Despite all these advantages, the on-line workshops haven’t yet delivered what I expected when I first conceived them. I expected that on-line delivery would be stress-free. In fact, the stress has increased. I am comfortable with face-to-face workshops. I know how they work, I can see when they go wrong, and I know how to fix them. On-line workshops depend on web-page components that I don’t fully understand. I shall be anxious until they have built up a track-record of trouble-free delivery. I hope it will take less time than it took me to learn to lecture!
This post is about who will read your research grant application, and how they influence the funding decision. There are three different groups of reader:-
referees, who are typically experts from outside the committee,
presenting members, who lead the discussion on your application by explaining it to the committee, and
the rest of the committee.
The three groups have different levels of specialist knowledge and different amounts of time. Failure to satisfy any of the groups can kill your chances of a grant but, surprisingly, the least knowledgeable readers who spend the least time reading your application are the ones most likely to push it across the threshold for funding – in either direction.
Referees are the most knowledgeable readers because they are selected from the international research community for their knowledge of your research topic, so there is a pretty good chance that they will understand your proposed research project. Referees are also likely to have enough time to read your application carefully because each of them has only one grant to read.
Unfortunately, the referees’ input to the funding decision is indirect, precisely because they only read one application. The referee writes a report and recommends a score. Low referees’ scores will likely sink an application, but high scores are no guarantee of success.
The next step in the funding decision is taken by a grants committee, who produce a ranked list of the applications in a batch of about 100. The committee assigns a score to each application, and then compares the applications that have similar or identical scores. The final step in the decision is to distribute the available funding to the highest ranked applications. Typically there is enough money to fund about 20% of the applications.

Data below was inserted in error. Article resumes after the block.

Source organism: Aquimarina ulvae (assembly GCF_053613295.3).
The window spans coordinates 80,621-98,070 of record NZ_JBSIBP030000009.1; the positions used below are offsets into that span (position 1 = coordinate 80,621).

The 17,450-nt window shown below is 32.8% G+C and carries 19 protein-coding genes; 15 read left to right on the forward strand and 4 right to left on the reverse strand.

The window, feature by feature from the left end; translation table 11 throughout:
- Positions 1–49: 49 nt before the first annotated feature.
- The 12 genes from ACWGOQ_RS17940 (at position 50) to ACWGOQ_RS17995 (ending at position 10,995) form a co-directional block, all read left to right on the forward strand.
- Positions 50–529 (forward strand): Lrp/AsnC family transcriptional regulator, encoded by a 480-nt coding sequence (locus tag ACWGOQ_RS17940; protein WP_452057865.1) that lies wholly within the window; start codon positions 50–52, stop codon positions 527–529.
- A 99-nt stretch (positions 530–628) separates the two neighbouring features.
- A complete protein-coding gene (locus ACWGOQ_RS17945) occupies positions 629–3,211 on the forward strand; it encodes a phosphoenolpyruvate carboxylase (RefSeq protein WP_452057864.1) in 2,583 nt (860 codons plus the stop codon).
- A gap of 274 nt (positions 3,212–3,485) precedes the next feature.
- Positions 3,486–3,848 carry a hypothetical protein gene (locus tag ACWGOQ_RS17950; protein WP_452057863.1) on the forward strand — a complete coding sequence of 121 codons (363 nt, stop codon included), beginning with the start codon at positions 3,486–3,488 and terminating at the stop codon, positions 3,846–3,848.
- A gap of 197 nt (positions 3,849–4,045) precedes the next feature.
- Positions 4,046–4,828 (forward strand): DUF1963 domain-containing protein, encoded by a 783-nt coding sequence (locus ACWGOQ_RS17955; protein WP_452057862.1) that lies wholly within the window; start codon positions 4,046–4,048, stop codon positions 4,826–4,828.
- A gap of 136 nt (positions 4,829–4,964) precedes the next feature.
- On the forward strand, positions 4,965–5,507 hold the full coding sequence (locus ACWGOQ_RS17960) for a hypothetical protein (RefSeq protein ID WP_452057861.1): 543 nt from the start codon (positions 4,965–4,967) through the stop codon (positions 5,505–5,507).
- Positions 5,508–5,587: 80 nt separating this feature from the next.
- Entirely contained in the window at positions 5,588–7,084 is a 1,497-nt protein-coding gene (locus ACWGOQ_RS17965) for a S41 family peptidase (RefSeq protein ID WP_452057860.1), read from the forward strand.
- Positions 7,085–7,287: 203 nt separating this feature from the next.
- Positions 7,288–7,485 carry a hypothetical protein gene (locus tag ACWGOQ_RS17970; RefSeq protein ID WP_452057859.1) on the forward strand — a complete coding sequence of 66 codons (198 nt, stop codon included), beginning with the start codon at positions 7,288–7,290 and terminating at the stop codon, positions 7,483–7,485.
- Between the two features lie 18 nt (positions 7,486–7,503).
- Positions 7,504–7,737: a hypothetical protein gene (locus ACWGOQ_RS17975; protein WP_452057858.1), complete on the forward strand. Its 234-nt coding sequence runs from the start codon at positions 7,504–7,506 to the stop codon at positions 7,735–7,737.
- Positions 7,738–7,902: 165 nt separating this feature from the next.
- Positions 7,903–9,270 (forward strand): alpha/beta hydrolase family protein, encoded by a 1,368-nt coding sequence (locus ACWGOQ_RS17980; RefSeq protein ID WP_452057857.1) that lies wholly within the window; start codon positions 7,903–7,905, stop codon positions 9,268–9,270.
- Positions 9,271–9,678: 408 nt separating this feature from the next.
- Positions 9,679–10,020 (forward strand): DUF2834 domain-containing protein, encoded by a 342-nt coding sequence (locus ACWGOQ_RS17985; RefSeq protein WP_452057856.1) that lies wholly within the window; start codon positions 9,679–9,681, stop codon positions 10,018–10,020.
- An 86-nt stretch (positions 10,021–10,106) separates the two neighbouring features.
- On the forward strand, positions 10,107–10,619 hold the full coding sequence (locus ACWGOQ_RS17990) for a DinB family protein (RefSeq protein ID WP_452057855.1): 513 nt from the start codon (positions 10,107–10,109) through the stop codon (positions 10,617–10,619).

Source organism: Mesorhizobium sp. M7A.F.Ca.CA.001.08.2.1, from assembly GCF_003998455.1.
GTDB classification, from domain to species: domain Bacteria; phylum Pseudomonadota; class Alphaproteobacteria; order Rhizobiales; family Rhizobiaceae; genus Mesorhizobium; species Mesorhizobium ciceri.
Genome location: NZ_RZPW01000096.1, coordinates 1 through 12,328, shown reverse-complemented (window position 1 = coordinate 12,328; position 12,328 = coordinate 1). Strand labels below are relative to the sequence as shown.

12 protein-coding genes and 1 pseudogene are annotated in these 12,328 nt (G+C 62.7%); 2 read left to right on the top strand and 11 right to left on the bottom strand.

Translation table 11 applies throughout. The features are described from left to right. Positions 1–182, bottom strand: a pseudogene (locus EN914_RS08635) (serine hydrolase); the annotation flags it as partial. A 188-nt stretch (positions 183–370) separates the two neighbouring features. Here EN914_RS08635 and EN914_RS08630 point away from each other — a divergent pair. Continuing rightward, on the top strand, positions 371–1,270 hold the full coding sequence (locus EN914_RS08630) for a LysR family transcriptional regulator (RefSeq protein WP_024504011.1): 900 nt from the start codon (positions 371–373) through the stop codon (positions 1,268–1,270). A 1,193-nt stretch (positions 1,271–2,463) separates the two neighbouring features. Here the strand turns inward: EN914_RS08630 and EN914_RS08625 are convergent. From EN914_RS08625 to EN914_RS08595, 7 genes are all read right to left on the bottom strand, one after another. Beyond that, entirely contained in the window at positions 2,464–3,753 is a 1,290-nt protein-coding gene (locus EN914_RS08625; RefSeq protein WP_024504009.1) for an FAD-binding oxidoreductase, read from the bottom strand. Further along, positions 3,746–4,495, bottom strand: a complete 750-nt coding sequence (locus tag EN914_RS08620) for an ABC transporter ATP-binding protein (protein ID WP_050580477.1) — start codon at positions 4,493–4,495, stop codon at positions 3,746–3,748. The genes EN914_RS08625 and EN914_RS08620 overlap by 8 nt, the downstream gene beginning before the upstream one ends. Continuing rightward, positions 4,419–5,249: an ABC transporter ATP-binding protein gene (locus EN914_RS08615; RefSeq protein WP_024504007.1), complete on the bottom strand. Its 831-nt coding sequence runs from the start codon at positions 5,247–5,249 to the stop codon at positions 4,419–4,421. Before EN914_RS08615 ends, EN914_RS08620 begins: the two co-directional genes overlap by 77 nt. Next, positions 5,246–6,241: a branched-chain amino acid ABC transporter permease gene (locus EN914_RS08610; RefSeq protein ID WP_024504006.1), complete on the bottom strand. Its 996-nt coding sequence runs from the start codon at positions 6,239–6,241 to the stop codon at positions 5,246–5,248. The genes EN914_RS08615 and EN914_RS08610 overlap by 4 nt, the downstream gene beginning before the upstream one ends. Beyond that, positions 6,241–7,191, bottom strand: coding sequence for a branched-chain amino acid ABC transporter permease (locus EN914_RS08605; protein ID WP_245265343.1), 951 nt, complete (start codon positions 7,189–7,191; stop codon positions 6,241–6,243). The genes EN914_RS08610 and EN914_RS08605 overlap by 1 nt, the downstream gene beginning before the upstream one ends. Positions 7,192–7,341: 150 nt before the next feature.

The grants committee considers the referees’ reports as they evaluate each application. However, they also compare the application with other applications, which the referee has not seen, and consider it in the context of the committee’s aims, which may not be known to the referee. Although all the members of the committee can read your application, it is likely that only two or three of them, the ‘presenting members’, will spend much time on it.
The presenting members are second to referees, in terms both of their knowledge of your subject and their reading time. They will probably have been selected to present your application because their interests are relatively close to your research area. However, the committee will only have about twenty members to cover a huge subject area, so the presenting members may not understand the finer points of your project. They will spend as much time as they can reading your application because their job is to explain it to the rest of the committee and to recommend a score. However, your application will be probably be one of a batch of about ten that they have to present, so it will be unlikely that they can spend more than an hour or two reading it.